Action Insights

Improving Health in Underserved Neighborhoods: Targeting Risk by Leveraging Multi-Sector Data

  • Authors Katharine Robb, Rowana Ahmed, John Wong, Elissa Ladd, Jorrit de Jong, Jenny Folsom
Neighborhood street with cars and multi-family homes

Last Updated

Data and Evidence, Strategic Leadership and Management

United States


Densely populated, underserved neighborhoods are vulnerable to public health risks. A study by researchers at the Bloomberg Harvard City Leadership Initiative shows how linking housing and health care data can deepen understanding of public health threats and help cities take action before, during, and after public health crises.

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What makes cities attractive—proximity to people, amenities, and opportunities—makes them vulnerable, too. As Edward Glaeser and David Cutler argue in Survival of the City, disaster travels faster when people live close to one another. Managing healthy, safe, and affordable housing in densely populated areas is a major challenge for city leaders. A study supported by the Bloomberg Harvard City Leadership Initiative found that leveraging data from multiple sectors (e.g., education, health, housing, and social services) can help make this task easier. By combining datasets city leaders can identify where investments, services, or enforcement are needed most. This helps them allocate scarce resources strategically to make the greatest impact before, during, and after public health crises. Insights from a study in Chelsea, Massachusetts during the COVID-19 lockdown show how.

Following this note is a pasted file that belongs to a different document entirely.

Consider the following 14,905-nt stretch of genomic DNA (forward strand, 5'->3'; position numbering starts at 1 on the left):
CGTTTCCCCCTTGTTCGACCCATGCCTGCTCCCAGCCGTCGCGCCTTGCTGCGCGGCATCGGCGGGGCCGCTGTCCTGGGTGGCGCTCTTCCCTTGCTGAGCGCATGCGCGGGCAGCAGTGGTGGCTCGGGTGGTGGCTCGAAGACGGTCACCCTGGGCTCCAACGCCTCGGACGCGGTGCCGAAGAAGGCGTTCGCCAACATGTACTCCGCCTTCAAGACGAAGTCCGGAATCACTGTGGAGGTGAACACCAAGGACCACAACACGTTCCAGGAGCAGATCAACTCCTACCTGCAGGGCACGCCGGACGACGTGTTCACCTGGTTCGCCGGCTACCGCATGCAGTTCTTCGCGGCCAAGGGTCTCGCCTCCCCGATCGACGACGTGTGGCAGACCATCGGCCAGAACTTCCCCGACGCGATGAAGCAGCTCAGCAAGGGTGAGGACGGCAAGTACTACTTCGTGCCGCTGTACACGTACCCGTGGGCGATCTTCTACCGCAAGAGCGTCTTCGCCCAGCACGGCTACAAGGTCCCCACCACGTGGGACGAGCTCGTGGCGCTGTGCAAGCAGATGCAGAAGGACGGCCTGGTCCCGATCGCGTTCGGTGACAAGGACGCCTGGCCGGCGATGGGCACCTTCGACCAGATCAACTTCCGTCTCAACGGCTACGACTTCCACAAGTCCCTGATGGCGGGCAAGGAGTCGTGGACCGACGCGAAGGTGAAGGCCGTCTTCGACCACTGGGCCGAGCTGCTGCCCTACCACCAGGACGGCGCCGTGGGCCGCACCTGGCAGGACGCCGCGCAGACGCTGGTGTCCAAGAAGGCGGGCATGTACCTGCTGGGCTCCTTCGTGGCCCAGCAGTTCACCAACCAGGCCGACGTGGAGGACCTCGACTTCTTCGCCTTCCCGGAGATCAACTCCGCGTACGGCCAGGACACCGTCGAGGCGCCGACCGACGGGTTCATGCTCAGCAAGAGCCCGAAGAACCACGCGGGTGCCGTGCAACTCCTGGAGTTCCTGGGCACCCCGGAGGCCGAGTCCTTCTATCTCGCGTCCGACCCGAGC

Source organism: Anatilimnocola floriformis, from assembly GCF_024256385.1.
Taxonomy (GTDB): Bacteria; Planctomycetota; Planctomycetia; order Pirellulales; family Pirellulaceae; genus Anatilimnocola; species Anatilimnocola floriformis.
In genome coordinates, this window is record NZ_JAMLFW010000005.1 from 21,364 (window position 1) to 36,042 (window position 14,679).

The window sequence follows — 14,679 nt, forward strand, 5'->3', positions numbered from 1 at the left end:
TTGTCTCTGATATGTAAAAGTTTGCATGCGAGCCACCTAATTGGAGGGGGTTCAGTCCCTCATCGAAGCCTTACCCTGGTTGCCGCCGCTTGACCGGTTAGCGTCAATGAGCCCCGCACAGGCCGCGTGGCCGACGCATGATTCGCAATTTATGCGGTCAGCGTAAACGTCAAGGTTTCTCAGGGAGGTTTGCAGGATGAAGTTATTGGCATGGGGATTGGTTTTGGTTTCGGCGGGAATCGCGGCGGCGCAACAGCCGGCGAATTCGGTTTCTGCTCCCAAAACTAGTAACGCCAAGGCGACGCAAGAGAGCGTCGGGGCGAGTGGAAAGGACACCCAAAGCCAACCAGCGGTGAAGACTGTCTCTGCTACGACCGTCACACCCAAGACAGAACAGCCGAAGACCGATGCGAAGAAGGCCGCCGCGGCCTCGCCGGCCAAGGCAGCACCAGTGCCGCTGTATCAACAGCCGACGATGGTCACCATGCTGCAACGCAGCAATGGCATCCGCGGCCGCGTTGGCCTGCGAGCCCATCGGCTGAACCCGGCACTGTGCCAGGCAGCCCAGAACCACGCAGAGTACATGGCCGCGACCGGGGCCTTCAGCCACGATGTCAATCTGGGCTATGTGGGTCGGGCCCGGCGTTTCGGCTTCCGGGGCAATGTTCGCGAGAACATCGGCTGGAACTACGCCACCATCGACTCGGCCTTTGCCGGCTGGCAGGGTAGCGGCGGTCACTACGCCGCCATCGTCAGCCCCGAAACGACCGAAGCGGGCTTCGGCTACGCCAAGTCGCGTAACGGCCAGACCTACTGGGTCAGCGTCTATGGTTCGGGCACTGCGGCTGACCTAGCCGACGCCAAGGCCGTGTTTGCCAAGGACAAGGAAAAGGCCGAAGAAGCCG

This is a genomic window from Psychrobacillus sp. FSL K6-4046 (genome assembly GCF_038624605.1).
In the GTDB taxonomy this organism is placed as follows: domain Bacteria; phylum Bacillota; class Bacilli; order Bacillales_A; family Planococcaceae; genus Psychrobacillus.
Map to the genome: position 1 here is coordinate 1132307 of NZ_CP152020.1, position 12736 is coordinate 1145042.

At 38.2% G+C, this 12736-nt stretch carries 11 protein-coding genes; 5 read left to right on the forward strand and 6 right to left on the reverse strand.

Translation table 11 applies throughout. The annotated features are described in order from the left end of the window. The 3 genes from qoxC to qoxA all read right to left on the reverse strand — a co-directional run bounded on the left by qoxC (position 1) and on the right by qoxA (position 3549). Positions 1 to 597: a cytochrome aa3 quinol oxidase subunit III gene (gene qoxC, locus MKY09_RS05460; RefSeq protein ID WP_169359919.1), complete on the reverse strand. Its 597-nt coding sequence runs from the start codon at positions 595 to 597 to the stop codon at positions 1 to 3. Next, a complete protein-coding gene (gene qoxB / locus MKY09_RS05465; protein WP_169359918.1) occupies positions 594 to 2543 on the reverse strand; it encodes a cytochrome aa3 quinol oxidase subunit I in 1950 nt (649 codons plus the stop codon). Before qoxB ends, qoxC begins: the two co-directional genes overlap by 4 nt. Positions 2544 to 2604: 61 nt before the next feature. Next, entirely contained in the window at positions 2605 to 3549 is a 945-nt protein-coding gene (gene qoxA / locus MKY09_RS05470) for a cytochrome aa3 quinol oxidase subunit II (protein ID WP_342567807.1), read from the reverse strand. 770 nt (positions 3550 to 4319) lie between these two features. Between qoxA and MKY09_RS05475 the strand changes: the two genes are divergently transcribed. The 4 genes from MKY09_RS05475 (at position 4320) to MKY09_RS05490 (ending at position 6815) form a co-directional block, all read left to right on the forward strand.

Substandard Housing and COVID-19 Risk in Chelsea, MA